As the Photographers--What will we do?

surapon

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Aug 2, 2013
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Dear Friends.
As the Photographers, What will we do, when we see the bad News / Bad Actions in front of us---Shoot the Photos first and Help them , or Forget about Photos and Help Them---Or do Both As Nick UT. Did ??
Thank you, for your Comments and IDEAS of your reactions.
Surapon

Please Click on the Link below.


About A Photograph : Nick Ut on Vimeo
 

fugu82

EOS RP
Mar 3, 2012
200
0
Yes, Humanity trumps Photography. If there is a way to help someone, that would be the priority.
 

mm

I'm New Here
Feb 15, 2013
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Perhaps controversial based on the responses provided so far, but, sometimes taking the picture helps more. I'm not a conflict photographer, nor am I a photojournalist in sensitive situations, but a true calling requires discipline and sacrifice. Again, sometimes taking the photo helps more.

Check out some of Larry Burrows' stuff - "With a brave crew in a deadly fight" or perhaps Kevin Carter's Sudan suff (which I might point out both paid the ultimate sacrifice for themselves).

Bringing awareness CAN be more important than the isolated event. Taking the picture can be the more human choice.

Easy to talk about what to do when I'm sitting behind my computer with a latte.
 

Rienzphotoz

Peace unto all ye Canon, Nikon & Sony shooters
Aug 22, 2012
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The general reaction of normal human beings is to help out first ... I don't think people think about taking photos when we can help (maybe with the exception of some sick/creepy journalists) ... but that being said if there was an aircraft crash, we wold most likely record it, coz we know we cannot do anything about it. But if we see a person hit by a car lying on the road we would call for an ambulance and stand-by till the ambulance comes (this happened to me a couple of years ago when a Qatar Airways staff was hit by a car - I called the ambulance and waited till the ambulance came - unfortunately she passed away).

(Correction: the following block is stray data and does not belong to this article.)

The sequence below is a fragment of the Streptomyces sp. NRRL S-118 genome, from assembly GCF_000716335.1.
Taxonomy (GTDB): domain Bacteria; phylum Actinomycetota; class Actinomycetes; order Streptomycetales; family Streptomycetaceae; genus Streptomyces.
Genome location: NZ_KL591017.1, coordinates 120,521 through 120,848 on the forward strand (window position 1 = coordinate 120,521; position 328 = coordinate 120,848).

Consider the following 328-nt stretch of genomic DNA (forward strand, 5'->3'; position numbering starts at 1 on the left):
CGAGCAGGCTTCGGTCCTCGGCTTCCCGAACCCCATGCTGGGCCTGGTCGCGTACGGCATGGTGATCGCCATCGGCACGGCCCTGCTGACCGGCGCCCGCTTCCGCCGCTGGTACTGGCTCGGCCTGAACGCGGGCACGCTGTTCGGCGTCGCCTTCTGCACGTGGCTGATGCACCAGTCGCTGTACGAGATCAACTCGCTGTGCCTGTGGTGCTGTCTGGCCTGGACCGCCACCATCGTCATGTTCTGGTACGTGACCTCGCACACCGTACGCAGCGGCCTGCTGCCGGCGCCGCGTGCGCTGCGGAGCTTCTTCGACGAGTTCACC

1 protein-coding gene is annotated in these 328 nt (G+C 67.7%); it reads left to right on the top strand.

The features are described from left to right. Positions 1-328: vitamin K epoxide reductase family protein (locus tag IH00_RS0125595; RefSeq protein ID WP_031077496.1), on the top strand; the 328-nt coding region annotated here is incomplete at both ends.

But there are situations when capturing the event is more important than trying to help out ... the wisdom to know when to help out and when to step back and capture the event, is what makes a great human being ... but I'm just an ordinary human being, my first reaction would be to help out if I can.
 

scottkinfw

Wildlife photography is my passion
I think it is also important to understand your role going into the situation. If you are a "professional photographer" on assignment, you will have a well defined mission with rules of engagement. If you are not given an assignment, or are not paid, you have a different role. Even still, we are all humans first, and we must all act within our own set of values. If our values are crystal clear to begin with, the decision may be hard, but what the right thing to to will be obvious, as our values do not change- just the situation.
 

surapon

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Wow, Wow, Wow-----
THANK you Sir/ Madam for your IDEAS/ Logics and your Thinking in that Mili-Seconds of that Moment and Acts as very difference situations of the Actions in front of Us.
Yes, Sir. We have make decision for the best of our self/ Our Duty and some time Live and Death too.
Surapon
 

ajfotofilmagem

EOS 5D Mark IV
Aug 23, 2013
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Each case is different. A photographer doing war coverage has an important mission as a soldier. Assuming that a soldier has to choose between shoot the enemy (which can kill you) or rescue a victim, he has the duty to shoot the enemy first. If a doctor or nurse is in the same situation in the war (and has a gun) he must first help the victim, and then shoot the enemy that can kill you. Call me insensitive, but a photographer who is on a mission to fulfill its mission in the first place.
 

surapon

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ajfotofilmagem said:
We must also remember the first rule of first responder who is: NO BECOME A VICTIM. ::)
"We must also remember the first rule of first responder who is: NO BECOME A VICTIM."

+ 10 for me too, Thank you, Sir
Surapon
 

surapon

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Sporgon said:
That picture had a big impact on public opinion of the war.

I had no idea Nick Ut had rescued the girl !
Yes, Sir, Dear Mr. Sporgon.
Yes, This Photos is the learning tool/ Yard stick, for all Photojournalistic News Reportor and News Photographers around the world.